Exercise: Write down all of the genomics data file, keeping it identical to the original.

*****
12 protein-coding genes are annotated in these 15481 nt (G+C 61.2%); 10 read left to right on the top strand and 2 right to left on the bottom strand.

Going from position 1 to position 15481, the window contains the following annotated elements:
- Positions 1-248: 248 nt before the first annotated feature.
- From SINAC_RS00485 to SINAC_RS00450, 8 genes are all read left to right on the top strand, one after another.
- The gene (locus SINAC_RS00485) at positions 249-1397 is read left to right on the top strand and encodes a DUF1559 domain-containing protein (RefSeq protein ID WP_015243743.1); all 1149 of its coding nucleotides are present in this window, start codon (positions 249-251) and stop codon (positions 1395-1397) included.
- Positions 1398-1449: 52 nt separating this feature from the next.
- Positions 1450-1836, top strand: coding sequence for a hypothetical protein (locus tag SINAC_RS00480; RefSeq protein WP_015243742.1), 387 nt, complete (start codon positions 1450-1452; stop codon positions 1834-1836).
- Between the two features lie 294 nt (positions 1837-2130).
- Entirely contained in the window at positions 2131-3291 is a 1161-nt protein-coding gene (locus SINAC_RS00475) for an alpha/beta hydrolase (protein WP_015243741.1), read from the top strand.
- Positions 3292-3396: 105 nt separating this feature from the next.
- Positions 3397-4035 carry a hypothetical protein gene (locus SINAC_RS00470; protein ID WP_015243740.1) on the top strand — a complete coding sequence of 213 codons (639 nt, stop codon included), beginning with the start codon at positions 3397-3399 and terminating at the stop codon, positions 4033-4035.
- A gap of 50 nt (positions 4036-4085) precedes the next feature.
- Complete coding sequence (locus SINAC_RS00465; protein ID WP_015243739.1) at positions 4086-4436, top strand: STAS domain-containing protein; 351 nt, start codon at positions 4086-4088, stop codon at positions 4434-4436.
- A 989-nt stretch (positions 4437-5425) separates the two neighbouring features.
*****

12 protein-coding genes are annotated in these 15481 nt (G+C 61.2%); 10 read left to right on the top strand and 2 right to left on the bottom strand.

Going from position 1 to position 15481, the window contains the following annotated elements:
- Positions 1-248: 248 nt before the first annotated feature.
- From SINAC_RS00485 to SINAC_RS00450, 8 genes are all read left to right on the top strand, one after another.
- The gene (locus SINAC_RS00485) at positions 249-1397 is read left to right on the top strand and encodes a DUF1559 domain-containing protein (RefSeq protein ID WP_015243743.1); all 1149 of its coding nucleotides are present in this window, start codon (positions 249-251) and stop codon (positions 1395-1397) included.
- Positions 1398-1449: 52 nt separating this feature from the next.
- Positions 1450-1836, top strand: coding sequence for a hypothetical protein (locus tag SINAC_RS00480; RefSeq protein WP_015243742.1), 387 nt, complete (start codon positions 1450-1452; stop codon positions 1834-1836).
- Between the two features lie 294 nt (positions 1837-2130).
- Entirely contained in the window at positions 2131-3291 is a 1161-nt protein-coding gene (locus SINAC_RS00475) for an alpha/beta hydrolase (protein WP_015243741.1), read from the top strand.
- Positions 3292-3396: 105 nt separating this feature from the next.
- Positions 3397-4035 carry a hypothetical protein gene (locus SINAC_RS00470; protein ID WP_015243740.1) on the top strand — a complete coding sequence of 213 codons (639 nt, stop codon included), beginning with the start codon at positions 3397-3399 and terminating at the stop codon, positions 4033-4035.
- A gap of 50 nt (positions 4036-4085) precedes the next feature.
- Complete coding sequence (locus SINAC_RS00465; protein ID WP_015243739.1) at positions 4086-4436, top strand: STAS domain-containing protein; 351 nt, start codon at positions 4086-4088, stop codon at positions 4434-4436.
- A 989-nt stretch (positions 4437-5425) separates the two neighbouring features.